As of this morning, Greece is effectively in default after failing to complete a debt payment to the IMF. The New York Times reports that the IMF has designated Greece as “in arrears,” choosing to avoid technically categorizing Greece as having defaulted on its loans. Greek Prime Minister Alex Tsipras suggested that Greece was “prepared to accept” the terms of a previously rejected bailout deal in return for concessions from its creditors. Germany's Prime Minister Angela Merkel, however, insists that negotiations must not continue until Sunday, when Greece will hold a referendum on whether or not to accept the European Union’s bailout and the harsh austerity measures that will come along with it.
The Guardian, as always, has a liveblog of the negotiations, and suggests that interested spectators also follow Prime Minister Tsipras and Finance Minister Yanis Varoufakis on Twitter for the full debt-crisis experience. Meanwhile, Foreign Policy reports that Greece is facing a looming migration crisis on top of its economic crisis: the struggling country is now the top European recipient of migrants and refugees crossing the Mediterranean.
Does all the news about the Greek debt crisis have your head swirling? Us too. Check out this handy explainer from the University of Chicago Booth School of Business for the basics.
This morning, an Egyptian ISIS affiliate launched a large-scale attack on military checkpoints in Egypt’s Sinai Peninsula. Reuters writes that 30 people, including 10 soldiers, were killed in the attack, while the AP reports a death toll of at least 50. Both sources agree that a force of about 70 fighters coordinated attacks on five total military checkpoints, and that 22 of the militants were killed.
The attack occurred just days after the death of Egypt’s top state prosecutor, Hisham Barakat, in a roadside bombing. Last night, Egyptian President Abdel Fattah al Sisi announced plans to strengthen Egyptian anti-terror laws in the wake of Mr. Barakat’s death, the Wall Street Journal reports. While President Sisi blamed the bombing on Egypt’s Muslim Brotherhood, which the current Egyptian government has treated harshly, no group has yet come forward to claim responsibility for the bombing.
The New York Times writes that extremist groups in Gaza have begun pledging loyalty to ISIS and targeting Hamas as “insufficiently pious.” “We will uproot the state of the Jews (Israel) and you and Fatah, and all of the secularists are nothing and you will be over-run by our creeping multitudes,” said a masked militant in a newly-released video. While these groups are not officially affiliated with ISIS, family members of the local militants do receive money from ISIS.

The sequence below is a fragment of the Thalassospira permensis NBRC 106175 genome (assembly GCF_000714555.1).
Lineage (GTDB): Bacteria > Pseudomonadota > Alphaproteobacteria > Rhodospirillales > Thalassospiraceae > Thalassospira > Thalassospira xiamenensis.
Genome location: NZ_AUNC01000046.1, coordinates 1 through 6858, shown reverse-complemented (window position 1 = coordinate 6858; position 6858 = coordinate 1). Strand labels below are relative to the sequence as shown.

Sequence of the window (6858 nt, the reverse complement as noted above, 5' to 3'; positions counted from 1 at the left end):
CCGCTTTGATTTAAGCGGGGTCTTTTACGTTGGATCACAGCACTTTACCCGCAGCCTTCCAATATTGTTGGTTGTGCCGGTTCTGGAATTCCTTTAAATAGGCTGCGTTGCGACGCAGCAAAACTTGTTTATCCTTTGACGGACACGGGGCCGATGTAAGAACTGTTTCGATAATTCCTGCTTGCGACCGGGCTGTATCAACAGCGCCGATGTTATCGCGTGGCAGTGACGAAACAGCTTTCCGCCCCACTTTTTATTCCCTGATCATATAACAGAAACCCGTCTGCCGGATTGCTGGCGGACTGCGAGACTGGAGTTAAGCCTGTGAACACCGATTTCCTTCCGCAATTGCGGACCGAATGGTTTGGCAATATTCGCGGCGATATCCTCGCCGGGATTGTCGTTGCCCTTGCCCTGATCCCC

A Syrian rebel group has released a video showing the execution of 18 ISIS fighters. The video appears to mimic ISIS’s own execution videos, showing the fighters dressed in orange jumpsuits before their deaths and using similar sound and video effects. Rebel fighters in the video argue that the executions represent retaliation for ISIS’s own execution of three of the rebel group’s soldiers.
More information has surfaced on the identity of Sefeddine Rezgui, the gunman who attacked a Tunisian beach and hotel this past Friday. The Guardian has video of a former acquaintance of Rezgui’s stating that Rezgui underwent ISIS training in Libya before returning to Tunisia. This news is consistent with ISIS’s claim of responsibility for the attack, allowing with the suicide bombing that took place in Kuwait on the same day.
According to the Pentagon, the United States has now spent almost $3 billion in the fight against ISIS since operations began last August. The Hill reports that a whopping 54% of those expenses derive from airstrikes.
Foreign Policy has uploaded a detailed map of territory claimed by ISIS and attacks perpetrated by the group, one year after ISIS declared a caliphate spreading across Syria and Iraq.
A chaotic scene in Kabul yesterday left 22 Afghans and one American soldier wounded and underlined the lingering tensions between Afghan civilians and U.S. troops. The Times reports that an attempted Taliban suicide bombing on a U.S. military convoy injured the Afghans but left no soldiers wounded. As a crowd gathered to tend to the wounded civilians, a U.S. soldier was attacked with a knife. At least one other U.S. soldier fired---possibly into the air, or possibly into the crowd of civilians. The Times writes that, despite the Taliban’s responsibility for the bombing, “much of the anger [in Kabul] was directed against Americans.”
A new British law seeking to clamp down on extremism came into effect today, as the United Kingdom grapples with the comparatively high numbers of young British Muslims leaving the country to fight alongside ISIS. The law requires public officials---including, most controversially, teachers---to report to authorities if they suspect individuals to be at risk of radicalization. British Muslim communities in particular have decried the measure as unfair and alienating.
The United Nations is struggling to meet the needs of refugees fleeing from Syria, as a funding shortfall has forced the World Food Programme to cut relief programs. The Guardian writes that the WFP will halve the amount of food vouchers given to Syrian refugees in Lebanon and may completely eliminate aid to refugees in Jordan by the end of the summer. The recent increase in humanitarian crises around the world has left the United Nations straining to meet global need.
Yesterday, around 1,200 prisoners escaped from a prison in central Yemen after an al Qaeda attack. Reuters quotes a “local official” as saying that some of the escaped prisoners are “suspected of belonging to al Qaeda.” The prison is located in Taiz, a city partially held by Houthi forces.
The United Nations is accusing South Sudanese forces of human rights abuses, including repeated incidents of the rape and incineration of young girls, during South Sudan’s recent military campaign against rebel forces. The U.N. report describes the ongoing conflict in South Sudan as having reached a “new brutality and intensity.”